Goreme National Park and the Rock Sites of Cappadocia

“In a spectacular landscape, entirely sculpted by erosion, the Göreme valley and its surroundings contain rock-hewn sanctuaries that provide unique evidence of Byzantine art in the post-Iconoclastic period. Dwellings, troglodyte villages and underground towns – the remains of a traditional human habitat dating back to the 4th century – can also be seen there.” (www.unesco.org)

The Goreme National Park (Open Air Museum) and the rock sites of Cappadocia were classified by the UNESCO in 1985. Under continuous human occupation for at least 16 centuries, Goreme has a rich cultural heritage. Human dwellings were carved out of fairy chimneys and exposed cliff faces between the 4th and the 13th centuries AD to form churches and other chambers, which served as refuges, residences, and places of worship.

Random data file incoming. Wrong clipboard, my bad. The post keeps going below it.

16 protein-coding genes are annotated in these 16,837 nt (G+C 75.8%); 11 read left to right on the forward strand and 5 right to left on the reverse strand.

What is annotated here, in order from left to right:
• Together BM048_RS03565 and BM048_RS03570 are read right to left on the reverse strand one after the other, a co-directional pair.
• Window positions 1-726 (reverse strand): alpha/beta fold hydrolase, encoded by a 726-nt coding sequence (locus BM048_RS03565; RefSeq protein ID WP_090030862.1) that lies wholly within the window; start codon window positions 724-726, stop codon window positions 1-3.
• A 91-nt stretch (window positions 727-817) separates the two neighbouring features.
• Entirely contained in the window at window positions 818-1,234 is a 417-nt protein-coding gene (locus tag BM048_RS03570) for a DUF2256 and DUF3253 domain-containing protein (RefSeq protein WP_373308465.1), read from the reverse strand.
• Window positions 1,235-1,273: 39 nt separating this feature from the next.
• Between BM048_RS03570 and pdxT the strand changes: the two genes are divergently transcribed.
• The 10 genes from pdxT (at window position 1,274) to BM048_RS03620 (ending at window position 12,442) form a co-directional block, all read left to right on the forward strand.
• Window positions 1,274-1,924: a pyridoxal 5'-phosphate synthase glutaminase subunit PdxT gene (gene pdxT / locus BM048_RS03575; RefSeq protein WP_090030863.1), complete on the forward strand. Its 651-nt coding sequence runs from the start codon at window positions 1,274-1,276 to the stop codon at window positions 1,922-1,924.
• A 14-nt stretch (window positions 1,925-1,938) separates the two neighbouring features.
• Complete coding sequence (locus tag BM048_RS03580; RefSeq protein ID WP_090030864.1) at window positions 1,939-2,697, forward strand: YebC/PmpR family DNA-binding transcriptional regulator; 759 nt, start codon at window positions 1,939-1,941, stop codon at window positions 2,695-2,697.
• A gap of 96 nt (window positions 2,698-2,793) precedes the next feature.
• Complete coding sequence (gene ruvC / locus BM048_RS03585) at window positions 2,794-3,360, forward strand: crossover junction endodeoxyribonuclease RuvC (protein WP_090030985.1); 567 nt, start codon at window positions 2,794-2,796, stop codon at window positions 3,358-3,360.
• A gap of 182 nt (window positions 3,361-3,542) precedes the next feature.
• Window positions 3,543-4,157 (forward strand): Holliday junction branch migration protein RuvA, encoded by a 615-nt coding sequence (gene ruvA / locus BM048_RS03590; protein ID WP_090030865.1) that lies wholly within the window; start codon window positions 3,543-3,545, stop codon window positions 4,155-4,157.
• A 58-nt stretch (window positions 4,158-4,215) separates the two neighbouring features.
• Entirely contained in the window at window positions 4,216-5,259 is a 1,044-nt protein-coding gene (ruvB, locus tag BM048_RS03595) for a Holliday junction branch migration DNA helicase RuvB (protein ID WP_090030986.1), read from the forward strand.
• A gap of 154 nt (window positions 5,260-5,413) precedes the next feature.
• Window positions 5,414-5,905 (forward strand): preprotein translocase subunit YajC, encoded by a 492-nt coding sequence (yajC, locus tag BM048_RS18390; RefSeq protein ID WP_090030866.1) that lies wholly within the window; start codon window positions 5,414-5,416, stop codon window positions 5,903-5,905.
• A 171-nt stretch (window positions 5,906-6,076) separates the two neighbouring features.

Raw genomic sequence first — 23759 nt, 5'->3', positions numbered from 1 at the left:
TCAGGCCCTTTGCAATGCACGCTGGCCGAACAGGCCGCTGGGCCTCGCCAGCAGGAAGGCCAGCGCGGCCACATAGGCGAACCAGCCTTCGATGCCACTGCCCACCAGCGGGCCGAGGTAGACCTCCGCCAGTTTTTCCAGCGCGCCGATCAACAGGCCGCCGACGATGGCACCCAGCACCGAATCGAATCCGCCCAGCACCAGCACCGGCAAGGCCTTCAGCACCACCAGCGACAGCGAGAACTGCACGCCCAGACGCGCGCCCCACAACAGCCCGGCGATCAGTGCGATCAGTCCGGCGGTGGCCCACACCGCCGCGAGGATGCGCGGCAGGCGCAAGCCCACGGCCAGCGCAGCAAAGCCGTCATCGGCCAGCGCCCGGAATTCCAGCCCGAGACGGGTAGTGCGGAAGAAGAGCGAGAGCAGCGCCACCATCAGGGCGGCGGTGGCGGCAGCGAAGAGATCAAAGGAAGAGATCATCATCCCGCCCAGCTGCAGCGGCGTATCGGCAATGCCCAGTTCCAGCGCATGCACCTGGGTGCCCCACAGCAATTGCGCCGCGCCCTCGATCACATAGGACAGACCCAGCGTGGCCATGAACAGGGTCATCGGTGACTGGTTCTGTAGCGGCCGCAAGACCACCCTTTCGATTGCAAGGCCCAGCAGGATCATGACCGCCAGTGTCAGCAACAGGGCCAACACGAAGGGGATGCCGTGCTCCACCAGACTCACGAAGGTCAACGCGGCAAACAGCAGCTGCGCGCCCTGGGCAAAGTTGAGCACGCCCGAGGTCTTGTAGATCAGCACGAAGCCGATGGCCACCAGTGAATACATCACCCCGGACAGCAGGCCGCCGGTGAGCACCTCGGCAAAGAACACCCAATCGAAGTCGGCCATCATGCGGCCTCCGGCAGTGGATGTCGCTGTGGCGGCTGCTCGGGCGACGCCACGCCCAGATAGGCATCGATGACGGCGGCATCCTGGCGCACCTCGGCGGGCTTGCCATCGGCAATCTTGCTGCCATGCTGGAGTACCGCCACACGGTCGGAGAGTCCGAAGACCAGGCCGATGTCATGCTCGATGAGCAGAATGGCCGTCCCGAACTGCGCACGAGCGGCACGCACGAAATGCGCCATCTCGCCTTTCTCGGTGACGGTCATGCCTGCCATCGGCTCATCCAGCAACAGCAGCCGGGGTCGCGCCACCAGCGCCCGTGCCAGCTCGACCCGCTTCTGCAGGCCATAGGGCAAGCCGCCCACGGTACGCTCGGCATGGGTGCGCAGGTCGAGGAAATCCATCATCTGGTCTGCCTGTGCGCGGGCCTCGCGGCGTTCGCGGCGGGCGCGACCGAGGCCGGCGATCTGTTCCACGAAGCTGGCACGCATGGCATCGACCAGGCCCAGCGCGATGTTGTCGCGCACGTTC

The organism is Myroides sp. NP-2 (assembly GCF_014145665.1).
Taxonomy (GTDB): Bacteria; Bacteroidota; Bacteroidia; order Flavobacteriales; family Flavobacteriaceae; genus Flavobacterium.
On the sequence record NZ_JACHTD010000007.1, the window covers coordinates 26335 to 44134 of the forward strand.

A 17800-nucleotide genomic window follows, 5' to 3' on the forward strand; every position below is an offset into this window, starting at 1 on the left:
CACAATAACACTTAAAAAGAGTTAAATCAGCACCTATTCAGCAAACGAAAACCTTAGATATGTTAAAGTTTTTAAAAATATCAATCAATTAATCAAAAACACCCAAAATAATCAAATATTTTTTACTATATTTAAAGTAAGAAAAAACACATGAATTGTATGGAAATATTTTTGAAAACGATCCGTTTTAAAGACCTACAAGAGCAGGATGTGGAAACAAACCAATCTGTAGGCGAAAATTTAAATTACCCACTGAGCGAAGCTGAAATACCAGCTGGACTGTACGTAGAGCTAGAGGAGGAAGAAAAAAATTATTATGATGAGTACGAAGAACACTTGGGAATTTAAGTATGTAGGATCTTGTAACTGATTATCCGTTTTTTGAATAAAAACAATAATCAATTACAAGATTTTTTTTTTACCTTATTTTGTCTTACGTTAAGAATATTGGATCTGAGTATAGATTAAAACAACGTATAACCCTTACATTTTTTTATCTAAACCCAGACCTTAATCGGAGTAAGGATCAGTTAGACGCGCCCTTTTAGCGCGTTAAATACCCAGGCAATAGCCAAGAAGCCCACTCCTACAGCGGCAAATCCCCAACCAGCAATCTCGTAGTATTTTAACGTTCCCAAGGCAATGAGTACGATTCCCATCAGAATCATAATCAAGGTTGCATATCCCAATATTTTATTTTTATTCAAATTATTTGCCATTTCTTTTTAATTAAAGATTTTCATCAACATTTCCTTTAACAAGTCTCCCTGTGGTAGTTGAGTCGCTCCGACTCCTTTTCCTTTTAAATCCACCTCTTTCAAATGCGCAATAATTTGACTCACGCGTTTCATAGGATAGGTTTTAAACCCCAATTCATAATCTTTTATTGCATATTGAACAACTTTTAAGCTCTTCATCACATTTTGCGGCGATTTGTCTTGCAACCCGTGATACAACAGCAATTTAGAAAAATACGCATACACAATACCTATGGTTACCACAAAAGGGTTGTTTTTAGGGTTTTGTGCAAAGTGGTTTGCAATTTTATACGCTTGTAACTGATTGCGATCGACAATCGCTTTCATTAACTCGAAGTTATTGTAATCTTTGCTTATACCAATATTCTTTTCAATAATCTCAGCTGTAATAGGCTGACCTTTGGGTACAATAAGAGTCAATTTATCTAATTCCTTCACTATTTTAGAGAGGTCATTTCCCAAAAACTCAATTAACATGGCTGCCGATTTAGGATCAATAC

The Open Air Museum is essentially a monastic complex of rock churches and chapels covered with frescoes. The abundance of churches in the area indicates Goreme’s importance as a religious center rather than an agricultural settlement. By the end of the 2nd century, there was a substantial group of Christians in Cappadocia, mainly centered around Kayseri and Malatya. Many hermits lived in the rock dwellings, surviving off of the charity of the monks and of those who respected their lifestyle.

Though Goreme had been a large monastic settlement since the 9th century, most of its churches were built between the 10th and 13th centuries, during the Byzantine and Seljuk periods. Only one church dates back to the 6th-7th centuries.